With the Chicago Cubs likely buyers this year for the first time in the last several Trade Deadlines, we thought it would be appropriate to take a brief look at some of the teams that could become sellers. These teams could present possible fits for the Cubs should they look to improve externally.
Chicago White Sox
Record and Standings
- Current Record: 42-49 (.462 W%)
- Projected End of Season Record (PECOTA): 76-86
- Standings: Last place in AL Central, 7.0 games back of second Wild Card
Why They Might Be Sellers
The White Sox might be sellers for the simplest reason of all: they aren’t very good and don’t look to be very good in the upcoming future. Crowned as “Offseason Winners,” the Chicago White Sox haven’t done enough regular season winning to stave off a deadline sale. Like the Padres, their efforts, though genuine, were probably a bit misguided. There are a few stars on the South Side – Chris Sale, Jose Abreu – but even they aren’t enough to keep this team from selling this July.
How Soon They Could Be Ready to Sell
They can and should be ready to sell right now. Some players may be available, but ultimately held on to, but for the Cubs purposes, there is only one reasonable and/or realistic option. And to get him, we’re gonna need a bigger boat.
Realistically Available Players That Might Interest the Cubs
- Jeff Samardzija
Overall Fit with Cubs
I had originally considered including David Robertson and Chris Sale, but ultimately decided to exclude them from the conversation. It’s pretty unlikely that the White Sox will trade Robertson, after just signing him this offseason and Chris Sale is too unrealistic in just about every way. The White Sox may never win with Sale at the helm, but he’s too good, too young and too cost-controlled to trade. Can you imagine what it would take to get him? The only other options – Emilio Bonifacio and JB Shuck – are not very good and/or don’t really fit on this team (Bonifacio has been worth -0.7 WAR and Shuck has a reverse platoon split, for example.)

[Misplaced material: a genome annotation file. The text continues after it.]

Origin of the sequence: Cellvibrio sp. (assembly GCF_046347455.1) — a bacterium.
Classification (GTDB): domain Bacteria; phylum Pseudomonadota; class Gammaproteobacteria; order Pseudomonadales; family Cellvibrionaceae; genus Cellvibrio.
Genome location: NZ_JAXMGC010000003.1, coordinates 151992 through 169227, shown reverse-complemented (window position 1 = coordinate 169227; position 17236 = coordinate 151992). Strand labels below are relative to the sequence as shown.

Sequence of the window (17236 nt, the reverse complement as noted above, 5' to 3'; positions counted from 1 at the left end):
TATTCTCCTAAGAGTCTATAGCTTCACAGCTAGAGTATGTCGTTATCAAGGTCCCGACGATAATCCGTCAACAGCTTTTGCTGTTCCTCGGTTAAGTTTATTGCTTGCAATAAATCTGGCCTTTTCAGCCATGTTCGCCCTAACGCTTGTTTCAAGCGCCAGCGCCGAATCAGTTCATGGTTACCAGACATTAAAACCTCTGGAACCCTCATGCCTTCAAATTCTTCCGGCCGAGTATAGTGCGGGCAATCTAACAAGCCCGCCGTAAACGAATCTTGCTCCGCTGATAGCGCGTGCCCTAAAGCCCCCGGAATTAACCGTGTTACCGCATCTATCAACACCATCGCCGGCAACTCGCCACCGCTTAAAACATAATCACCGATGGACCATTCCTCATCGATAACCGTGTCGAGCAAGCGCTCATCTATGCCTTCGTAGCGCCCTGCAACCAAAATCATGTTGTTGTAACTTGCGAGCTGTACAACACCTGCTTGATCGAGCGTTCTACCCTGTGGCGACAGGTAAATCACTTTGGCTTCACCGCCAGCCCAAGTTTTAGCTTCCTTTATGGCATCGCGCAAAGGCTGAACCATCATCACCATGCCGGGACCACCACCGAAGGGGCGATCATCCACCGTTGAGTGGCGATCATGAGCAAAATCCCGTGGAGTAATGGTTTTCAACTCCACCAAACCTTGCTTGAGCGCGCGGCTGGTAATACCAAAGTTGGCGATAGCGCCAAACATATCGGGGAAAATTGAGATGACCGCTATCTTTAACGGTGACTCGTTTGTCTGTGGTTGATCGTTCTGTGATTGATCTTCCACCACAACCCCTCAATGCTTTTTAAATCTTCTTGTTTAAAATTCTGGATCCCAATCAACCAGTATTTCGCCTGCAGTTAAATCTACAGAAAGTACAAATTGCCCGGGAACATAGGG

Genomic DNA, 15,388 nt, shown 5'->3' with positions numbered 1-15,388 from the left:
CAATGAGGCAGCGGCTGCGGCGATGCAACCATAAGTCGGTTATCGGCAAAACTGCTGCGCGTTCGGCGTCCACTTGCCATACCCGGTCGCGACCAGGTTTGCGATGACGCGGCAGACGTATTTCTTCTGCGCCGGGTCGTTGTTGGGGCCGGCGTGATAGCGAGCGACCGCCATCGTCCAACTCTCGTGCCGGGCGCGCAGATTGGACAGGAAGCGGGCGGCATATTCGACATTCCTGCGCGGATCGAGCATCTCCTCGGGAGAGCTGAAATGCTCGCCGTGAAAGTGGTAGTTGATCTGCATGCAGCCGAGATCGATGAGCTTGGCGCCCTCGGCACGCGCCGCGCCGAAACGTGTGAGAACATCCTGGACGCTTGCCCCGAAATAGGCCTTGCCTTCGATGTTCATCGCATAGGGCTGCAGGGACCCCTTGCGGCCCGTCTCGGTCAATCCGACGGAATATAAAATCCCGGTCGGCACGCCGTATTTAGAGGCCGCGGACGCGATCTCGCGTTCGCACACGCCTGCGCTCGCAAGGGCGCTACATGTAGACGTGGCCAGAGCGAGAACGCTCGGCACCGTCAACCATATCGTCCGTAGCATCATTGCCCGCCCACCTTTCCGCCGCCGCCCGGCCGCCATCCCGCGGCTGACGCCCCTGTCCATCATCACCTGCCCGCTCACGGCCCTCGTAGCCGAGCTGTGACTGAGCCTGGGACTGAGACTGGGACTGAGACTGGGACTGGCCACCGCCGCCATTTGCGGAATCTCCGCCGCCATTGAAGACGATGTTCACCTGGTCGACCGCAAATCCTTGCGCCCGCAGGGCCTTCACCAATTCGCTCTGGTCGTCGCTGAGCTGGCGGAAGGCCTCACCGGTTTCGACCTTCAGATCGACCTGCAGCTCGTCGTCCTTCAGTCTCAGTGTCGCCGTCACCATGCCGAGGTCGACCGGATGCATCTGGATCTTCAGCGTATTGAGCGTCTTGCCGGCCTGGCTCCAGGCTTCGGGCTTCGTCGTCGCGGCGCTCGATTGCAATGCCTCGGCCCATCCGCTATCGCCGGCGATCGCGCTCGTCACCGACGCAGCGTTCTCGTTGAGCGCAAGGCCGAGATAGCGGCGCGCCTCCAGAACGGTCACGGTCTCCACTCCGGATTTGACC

All of this leaves us with none other than our old aquatic friend, Jeff Samardzija. I think that Samardzija, who is on the final leg of his contract, is actually a good bit more attractive than many of us will care to hear. While his ERA (4.08) is nothing to write home over, his FIP (3.59) and xFIP (3.81) are a bit better. His BABIP in 2015 is a little bit higher than his career average and his LOB% is a little bit lower than his career average.
On top of that, he continues to be a work horse. After throwing over 200 IP the last two seasons, Samardzija has already thrown 132.1 in 2015. He is not giving up a lot of home runs, he has a solid ground ball rate and he rarely walks batters. Essentially, Samardzija is a known quantity – perhaps, especially so for the Chicago Cubs.
Given the intimate familiarity and expiring contract, Shark might actually be someone the front office is especially keen to acquire. He won’t slide into the top of the Cubs rotation, but would be planted firmly in the middle, providing stable outings that don’t burn the bullpen down the stretch. And remember, he had a good deal of success as a starter with the Cubs from 2012-2014. After returning to the Cubs in 2015, Jason Hammel was able to recapture last year’s early season dominance; perhaps Samardzija could as well. This could even be a good chance to get an up close look at one of the potential free agent targets this off season.
More importantly, his mediocre results and expiring contract (coupled with an increasingly crowded market) could depress his trade value enough to make a trade relatively painless. Perhaps a package centered on a Rule-5 eligible prospect who seems destined for an AL team (with a DH spot) could be consummated.